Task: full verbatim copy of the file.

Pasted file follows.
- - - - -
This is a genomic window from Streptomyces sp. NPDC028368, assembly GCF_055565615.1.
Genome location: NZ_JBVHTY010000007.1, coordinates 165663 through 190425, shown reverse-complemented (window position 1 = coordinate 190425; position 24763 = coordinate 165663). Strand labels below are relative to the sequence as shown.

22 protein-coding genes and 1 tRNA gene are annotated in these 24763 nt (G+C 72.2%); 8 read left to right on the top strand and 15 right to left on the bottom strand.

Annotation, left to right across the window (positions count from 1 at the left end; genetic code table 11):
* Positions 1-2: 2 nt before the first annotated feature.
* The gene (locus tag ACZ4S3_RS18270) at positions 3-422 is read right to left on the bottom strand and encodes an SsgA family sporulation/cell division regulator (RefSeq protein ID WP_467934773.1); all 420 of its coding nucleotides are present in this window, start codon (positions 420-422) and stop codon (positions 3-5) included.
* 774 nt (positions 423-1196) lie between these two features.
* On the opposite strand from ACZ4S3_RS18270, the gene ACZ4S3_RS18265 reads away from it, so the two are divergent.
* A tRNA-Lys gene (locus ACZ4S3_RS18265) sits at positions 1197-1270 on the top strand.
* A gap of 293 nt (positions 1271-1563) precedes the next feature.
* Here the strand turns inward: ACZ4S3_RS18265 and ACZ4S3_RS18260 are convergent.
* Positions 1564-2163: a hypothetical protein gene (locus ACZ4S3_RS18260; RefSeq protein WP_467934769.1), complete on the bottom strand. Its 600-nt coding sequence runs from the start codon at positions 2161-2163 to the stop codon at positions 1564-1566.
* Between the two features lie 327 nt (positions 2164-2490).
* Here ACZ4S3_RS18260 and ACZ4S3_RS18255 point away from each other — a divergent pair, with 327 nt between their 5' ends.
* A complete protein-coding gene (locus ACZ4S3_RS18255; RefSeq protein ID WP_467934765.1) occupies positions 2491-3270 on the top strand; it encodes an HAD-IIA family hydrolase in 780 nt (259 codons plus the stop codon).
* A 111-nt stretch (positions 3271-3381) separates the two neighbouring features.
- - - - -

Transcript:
This is a genomic window from Streptomyces sp. NPDC028368, assembly GCF_055565615.1.
Genome location: NZ_JBVHTY010000007.1, coordinates 165663 through 190425, shown reverse-complemented (window position 1 = coordinate 190425; position 24763 = coordinate 165663). Strand labels below are relative to the sequence as shown.

22 protein-coding genes and 1 tRNA gene are annotated in these 24763 nt (G+C 72.2%); 8 read left to right on the top strand and 15 right to left on the bottom strand.

Annotation, left to right across the window (positions count from 1 at the left end; genetic code table 11):
* Positions 1-2: 2 nt before the first annotated feature.
* The gene (locus tag ACZ4S3_RS18270) at positions 3-422 is read right to left on the bottom strand and encodes an SsgA family sporulation/cell division regulator (RefSeq protein ID WP_467934773.1); all 420 of its coding nucleotides are present in this window, start codon (positions 420-422) and stop codon (positions 3-5) included.
* 774 nt (positions 423-1196) lie between these two features.
* On the opposite strand from ACZ4S3_RS18270, the gene ACZ4S3_RS18265 reads away from it, so the two are divergent.
* A tRNA-Lys gene (locus ACZ4S3_RS18265) sits at positions 1197-1270 on the top strand.
* A gap of 293 nt (positions 1271-1563) precedes the next feature.
* Here the strand turns inward: ACZ4S3_RS18265 and ACZ4S3_RS18260 are convergent.
* Positions 1564-2163: a hypothetical protein gene (locus ACZ4S3_RS18260; RefSeq protein WP_467934769.1), complete on the bottom strand. Its 600-nt coding sequence runs from the start codon at positions 2161-2163 to the stop codon at positions 1564-1566.
* Between the two features lie 327 nt (positions 2164-2490).
* Here ACZ4S3_RS18260 and ACZ4S3_RS18255 point away from each other — a divergent pair, with 327 nt between their 5' ends.
* A complete protein-coding gene (locus ACZ4S3_RS18255; RefSeq protein ID WP_467934765.1) occupies positions 2491-3270 on the top strand; it encodes an HAD-IIA family hydrolase in 780 nt (259 codons plus the stop codon).
* A 111-nt stretch (positions 3271-3381) separates the two neighbouring features.